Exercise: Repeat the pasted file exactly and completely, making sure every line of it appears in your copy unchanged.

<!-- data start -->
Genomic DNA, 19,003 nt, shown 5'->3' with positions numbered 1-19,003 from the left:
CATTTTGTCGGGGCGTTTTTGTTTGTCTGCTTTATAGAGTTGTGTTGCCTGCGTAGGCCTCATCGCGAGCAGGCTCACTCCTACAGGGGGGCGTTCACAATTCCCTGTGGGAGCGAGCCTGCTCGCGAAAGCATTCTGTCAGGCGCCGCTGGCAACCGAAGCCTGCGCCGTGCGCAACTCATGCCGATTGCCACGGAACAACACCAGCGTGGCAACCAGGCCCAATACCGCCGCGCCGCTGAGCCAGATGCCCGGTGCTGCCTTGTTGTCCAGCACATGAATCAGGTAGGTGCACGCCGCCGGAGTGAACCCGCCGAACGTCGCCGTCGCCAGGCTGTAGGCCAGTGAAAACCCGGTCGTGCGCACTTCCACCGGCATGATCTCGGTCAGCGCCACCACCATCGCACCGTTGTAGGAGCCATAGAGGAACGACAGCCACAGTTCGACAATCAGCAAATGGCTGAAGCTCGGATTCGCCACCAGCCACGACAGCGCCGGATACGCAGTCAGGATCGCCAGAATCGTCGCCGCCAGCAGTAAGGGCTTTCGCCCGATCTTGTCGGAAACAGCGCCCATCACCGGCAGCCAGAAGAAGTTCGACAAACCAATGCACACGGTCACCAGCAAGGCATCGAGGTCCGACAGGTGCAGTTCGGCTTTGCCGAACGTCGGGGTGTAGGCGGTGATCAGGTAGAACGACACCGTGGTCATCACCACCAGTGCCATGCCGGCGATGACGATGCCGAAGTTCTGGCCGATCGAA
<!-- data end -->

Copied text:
Genomic DNA, 19,003 nt, shown 5'->3' with positions numbered 1-19,003 from the left:
CATTTTGTCGGGGCGTTTTTGTTTGTCTGCTTTATAGAGTTGTGTTGCCTGCGTAGGCCTCATCGCGAGCAGGCTCACTCCTACAGGGGGGCGTTCACAATTCCCTGTGGGAGCGAGCCTGCTCGCGAAAGCATTCTGTCAGGCGCCGCTGGCAACCGAAGCCTGCGCCGTGCGCAACTCATGCCGATTGCCACGGAACAACACCAGCGTGGCAACCAGGCCCAATACCGCCGCGCCGCTGAGCCAGATGCCCGGTGCTGCCTTGTTGTCCAGCACATGAATCAGGTAGGTGCACGCCGCCGGAGTGAACCCGCCGAACGTCGCCGTCGCCAGGCTGTAGGCCAGTGAAAACCCGGTCGTGCGCACTTCCACCGGCATGATCTCGGTCAGCGCCACCACCATCGCACCGTTGTAGGAGCCATAGAGGAACGACAGCCACAGTTCGACAATCAGCAAATGGCTGAAGCTCGGATTCGCCACCAGCCACGACAGCGCCGGATACGCAGTCAGGATCGCCAGAATCGTCGCCGCCAGCAGTAAGGGCTTTCGCCCGATCTTGTCGGAAACAGCGCCCATCACCGGCAGCCAGAAGAAGTTCGACAAACCAATGCACACGGTCACCAGCAAGGCATCGAGGTCCGACAGGTGCAGTTCGGCTTTGCCGAACGTCGGGGTGTAGGCGGTGATCAGGTAGAACGACACCGTGGTCATCACCACCAGTGCCATGCCGGCGATGACGATGCCGAAGTTCTGGCCGATCGAA